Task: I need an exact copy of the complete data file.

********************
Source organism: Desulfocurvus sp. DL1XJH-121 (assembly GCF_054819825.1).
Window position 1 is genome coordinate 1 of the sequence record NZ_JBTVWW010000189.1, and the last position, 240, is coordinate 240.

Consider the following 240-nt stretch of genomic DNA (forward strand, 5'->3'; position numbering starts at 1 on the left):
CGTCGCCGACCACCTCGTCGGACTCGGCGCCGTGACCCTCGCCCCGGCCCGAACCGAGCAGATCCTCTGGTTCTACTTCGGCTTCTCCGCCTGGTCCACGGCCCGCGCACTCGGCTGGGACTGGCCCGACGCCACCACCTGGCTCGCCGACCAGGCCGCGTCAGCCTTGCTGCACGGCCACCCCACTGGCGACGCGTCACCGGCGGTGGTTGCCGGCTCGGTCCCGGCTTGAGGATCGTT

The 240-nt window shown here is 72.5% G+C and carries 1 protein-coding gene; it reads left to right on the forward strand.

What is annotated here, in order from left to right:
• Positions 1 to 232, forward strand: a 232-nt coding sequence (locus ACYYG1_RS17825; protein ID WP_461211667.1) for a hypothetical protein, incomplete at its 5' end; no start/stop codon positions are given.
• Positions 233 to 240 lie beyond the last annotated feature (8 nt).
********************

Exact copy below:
Source organism: Desulfocurvus sp. DL1XJH-121 (assembly GCF_054819825.1).
Window position 1 is genome coordinate 1 of the sequence record NZ_JBTVWW010000189.1, and the last position, 240, is coordinate 240.

Consider the following 240-nt stretch of genomic DNA (forward strand, 5'->3'; position numbering starts at 1 on the left):
CGTCGCCGACCACCTCGTCGGACTCGGCGCCGTGACCCTCGCCCCGGCCCGAACCGAGCAGATCCTCTGGTTCTACTTCGGCTTCTCCGCCTGGTCCACGGCCCGCGCACTCGGCTGGGACTGGCCCGACGCCACCACCTGGCTCGCCGACCAGGCCGCGTCAGCCTTGCTGCACGGCCACCCCACTGGCGACGCGTCACCGGCGGTGGTTGCCGGCTCGGTCCCGGCTTGAGGATCGTT

The 240-nt window shown here is 72.5% G+C and carries 1 protein-coding gene; it reads left to right on the forward strand.

What is annotated here, in order from left to right:
• Positions 1 to 232, forward strand: a 232-nt coding sequence (locus ACYYG1_RS17825; protein ID WP_461211667.1) for a hypothetical protein, incomplete at its 5' end; no start/stop codon positions are given.
• Positions 233 to 240 lie beyond the last annotated feature (8 nt).